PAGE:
Never Trust Ebooks

Now, I quite like ebooks. I do most of my reading on my tablet and I have a massive ebook library of which Project Gutenberg is merely the foundation. But I endeavor to obtain a hardcover edition of any book I want to preserve, because I have absolutely zero confidence in ebooks necessarily surviving the coming Dark Age of post-Christianity.

In addition to its relentlessly Orwellian ideological practices, Amazon is already showing the cracks in its core technology that will only be exacerbated over time. I’m not saying one shouldn’t read or collect ebooks, only that it’s important to understand that digital technology is simply not going to survive over time due to its reliance on a technological ecosystem that cannot reasonably be expected to survive.

An outage was preventing Amazon Kindle users from downloading both new and previously purchased books to their e-readers, as noted on Amazon’s support forums and Reddit, but the company says things should be resolved. “Yesterday, some Kindle customers experienced an issue that impacted their ability to download e-books. The issue was quickly resolved,” writes Amazon devices spokesperson Jackie Burke in an email sent to The Verge.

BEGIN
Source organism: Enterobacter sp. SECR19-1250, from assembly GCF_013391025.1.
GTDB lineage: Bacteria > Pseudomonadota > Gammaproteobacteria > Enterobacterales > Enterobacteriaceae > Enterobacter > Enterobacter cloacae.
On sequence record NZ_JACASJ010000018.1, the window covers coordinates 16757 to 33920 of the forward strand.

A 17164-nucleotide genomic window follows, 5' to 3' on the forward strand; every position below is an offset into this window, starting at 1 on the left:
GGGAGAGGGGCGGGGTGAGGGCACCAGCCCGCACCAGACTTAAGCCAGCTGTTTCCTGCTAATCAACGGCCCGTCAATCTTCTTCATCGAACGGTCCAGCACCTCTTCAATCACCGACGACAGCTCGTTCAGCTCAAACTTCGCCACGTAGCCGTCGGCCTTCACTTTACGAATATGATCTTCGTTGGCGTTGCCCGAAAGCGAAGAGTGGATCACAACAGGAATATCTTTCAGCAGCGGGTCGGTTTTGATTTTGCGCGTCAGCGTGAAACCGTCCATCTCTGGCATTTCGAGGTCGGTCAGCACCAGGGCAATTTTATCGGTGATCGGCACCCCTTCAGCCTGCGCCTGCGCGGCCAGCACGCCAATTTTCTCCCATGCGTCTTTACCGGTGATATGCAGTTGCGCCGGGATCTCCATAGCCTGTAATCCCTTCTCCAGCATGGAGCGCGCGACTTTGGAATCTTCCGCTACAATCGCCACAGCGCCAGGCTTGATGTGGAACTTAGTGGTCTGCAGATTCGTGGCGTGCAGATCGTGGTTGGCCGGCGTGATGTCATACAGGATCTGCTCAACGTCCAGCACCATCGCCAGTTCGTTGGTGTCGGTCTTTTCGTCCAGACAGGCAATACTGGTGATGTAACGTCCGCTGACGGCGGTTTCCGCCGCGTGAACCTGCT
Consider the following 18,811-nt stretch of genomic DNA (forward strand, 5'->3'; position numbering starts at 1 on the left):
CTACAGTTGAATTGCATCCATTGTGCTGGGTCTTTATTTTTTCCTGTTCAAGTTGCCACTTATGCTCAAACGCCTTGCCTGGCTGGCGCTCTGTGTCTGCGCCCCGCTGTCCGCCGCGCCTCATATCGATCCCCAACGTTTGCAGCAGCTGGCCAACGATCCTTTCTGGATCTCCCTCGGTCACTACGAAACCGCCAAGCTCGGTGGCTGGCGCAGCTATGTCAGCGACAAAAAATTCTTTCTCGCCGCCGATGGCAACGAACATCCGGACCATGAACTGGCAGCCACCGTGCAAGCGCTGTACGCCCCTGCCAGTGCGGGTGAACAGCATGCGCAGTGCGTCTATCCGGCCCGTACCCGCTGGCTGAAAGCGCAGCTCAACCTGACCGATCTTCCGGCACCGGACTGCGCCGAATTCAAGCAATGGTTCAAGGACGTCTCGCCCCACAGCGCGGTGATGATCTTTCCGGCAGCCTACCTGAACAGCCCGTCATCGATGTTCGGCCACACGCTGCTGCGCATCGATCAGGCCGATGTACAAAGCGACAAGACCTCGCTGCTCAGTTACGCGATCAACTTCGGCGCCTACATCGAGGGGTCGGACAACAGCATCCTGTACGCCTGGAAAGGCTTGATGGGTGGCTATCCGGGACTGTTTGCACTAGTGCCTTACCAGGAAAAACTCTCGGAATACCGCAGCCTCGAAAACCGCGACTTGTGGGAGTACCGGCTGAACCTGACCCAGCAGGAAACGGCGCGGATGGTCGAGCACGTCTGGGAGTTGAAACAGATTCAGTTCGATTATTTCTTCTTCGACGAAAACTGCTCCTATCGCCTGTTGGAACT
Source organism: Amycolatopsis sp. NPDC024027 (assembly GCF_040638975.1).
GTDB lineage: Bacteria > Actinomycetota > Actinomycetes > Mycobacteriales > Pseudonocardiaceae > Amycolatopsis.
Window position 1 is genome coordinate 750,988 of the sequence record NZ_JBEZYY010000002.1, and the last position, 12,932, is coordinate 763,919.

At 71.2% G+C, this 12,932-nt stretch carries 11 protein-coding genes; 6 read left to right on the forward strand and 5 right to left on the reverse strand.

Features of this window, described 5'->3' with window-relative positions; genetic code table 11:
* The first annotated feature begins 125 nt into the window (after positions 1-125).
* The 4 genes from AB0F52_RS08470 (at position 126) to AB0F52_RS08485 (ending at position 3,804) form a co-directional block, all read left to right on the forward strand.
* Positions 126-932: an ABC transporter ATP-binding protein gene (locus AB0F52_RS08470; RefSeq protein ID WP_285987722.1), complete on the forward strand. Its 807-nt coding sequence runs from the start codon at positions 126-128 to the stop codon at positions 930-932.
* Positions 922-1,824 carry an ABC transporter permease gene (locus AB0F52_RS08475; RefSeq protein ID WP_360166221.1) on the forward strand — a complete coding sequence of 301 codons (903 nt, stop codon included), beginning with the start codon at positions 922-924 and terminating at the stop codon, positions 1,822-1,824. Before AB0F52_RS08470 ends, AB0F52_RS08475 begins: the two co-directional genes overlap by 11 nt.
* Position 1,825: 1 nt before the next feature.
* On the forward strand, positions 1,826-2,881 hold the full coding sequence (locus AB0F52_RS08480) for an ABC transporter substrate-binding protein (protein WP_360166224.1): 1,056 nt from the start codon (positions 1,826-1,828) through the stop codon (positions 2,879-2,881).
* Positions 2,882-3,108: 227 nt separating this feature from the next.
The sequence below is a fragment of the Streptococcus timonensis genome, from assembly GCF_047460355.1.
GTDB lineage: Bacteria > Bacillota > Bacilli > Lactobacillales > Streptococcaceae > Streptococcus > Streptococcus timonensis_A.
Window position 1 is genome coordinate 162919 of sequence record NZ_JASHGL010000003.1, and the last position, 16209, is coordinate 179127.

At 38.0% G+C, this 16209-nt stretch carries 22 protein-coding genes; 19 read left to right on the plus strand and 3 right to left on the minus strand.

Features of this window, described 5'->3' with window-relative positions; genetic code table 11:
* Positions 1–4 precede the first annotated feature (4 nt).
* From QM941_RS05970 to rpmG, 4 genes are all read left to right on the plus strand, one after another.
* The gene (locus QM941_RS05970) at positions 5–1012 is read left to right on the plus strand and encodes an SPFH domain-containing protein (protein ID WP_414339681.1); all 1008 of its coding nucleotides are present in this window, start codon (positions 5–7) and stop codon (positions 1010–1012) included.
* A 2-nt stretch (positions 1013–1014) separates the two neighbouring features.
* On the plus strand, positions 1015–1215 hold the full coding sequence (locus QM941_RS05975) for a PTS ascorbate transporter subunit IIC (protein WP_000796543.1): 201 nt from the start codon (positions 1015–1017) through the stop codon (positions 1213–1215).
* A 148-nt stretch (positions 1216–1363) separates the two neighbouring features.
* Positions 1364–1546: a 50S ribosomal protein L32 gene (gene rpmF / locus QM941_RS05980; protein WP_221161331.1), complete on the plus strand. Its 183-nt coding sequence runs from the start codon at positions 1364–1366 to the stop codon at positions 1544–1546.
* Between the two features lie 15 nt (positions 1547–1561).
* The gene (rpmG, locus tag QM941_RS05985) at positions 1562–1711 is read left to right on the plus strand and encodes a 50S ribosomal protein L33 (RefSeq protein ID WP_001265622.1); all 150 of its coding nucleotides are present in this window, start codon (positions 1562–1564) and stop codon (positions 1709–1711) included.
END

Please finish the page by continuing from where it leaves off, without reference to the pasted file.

The forum post included many reports of Kindles that were only able to download the title and cover art of books before the progress indicator got stuck at 1 percent. The outage also seemed to affect downloading books from Overdrive to Kindle devices using Libby. However, downloading books to the iOS and Android Amazon Kindle apps is not affected.

This latest issue comes a week after several Kindle users on Reddit reported a problem with Amazon’s “Send to Kindle” feature, which allows ebooks and documents to be sideloaded onto the e-readers without having to plug them into a computer. Some users received error messages telling them their files “could not be delivered due to a service error,” while other users in the thread were still seeing problems with the service earlier this week.

Later this year, I’m hoping we can unveil some of the first steps toward an actual Castalia library. In the meantime, we continue to collect old books that are worth saving, such as this priceless BIBLIOGRAPHY OF MILITARY BOOKS UP TO 1642 that I acquired a few months ago for less than three dollars, one of only 250 copies that were ever printed in 1900.

This is what your support of Castalia Library, Libraria Castalia, and Castalia History is doing, in addition to providing you with some of the most beautiful books in the world for your personal library.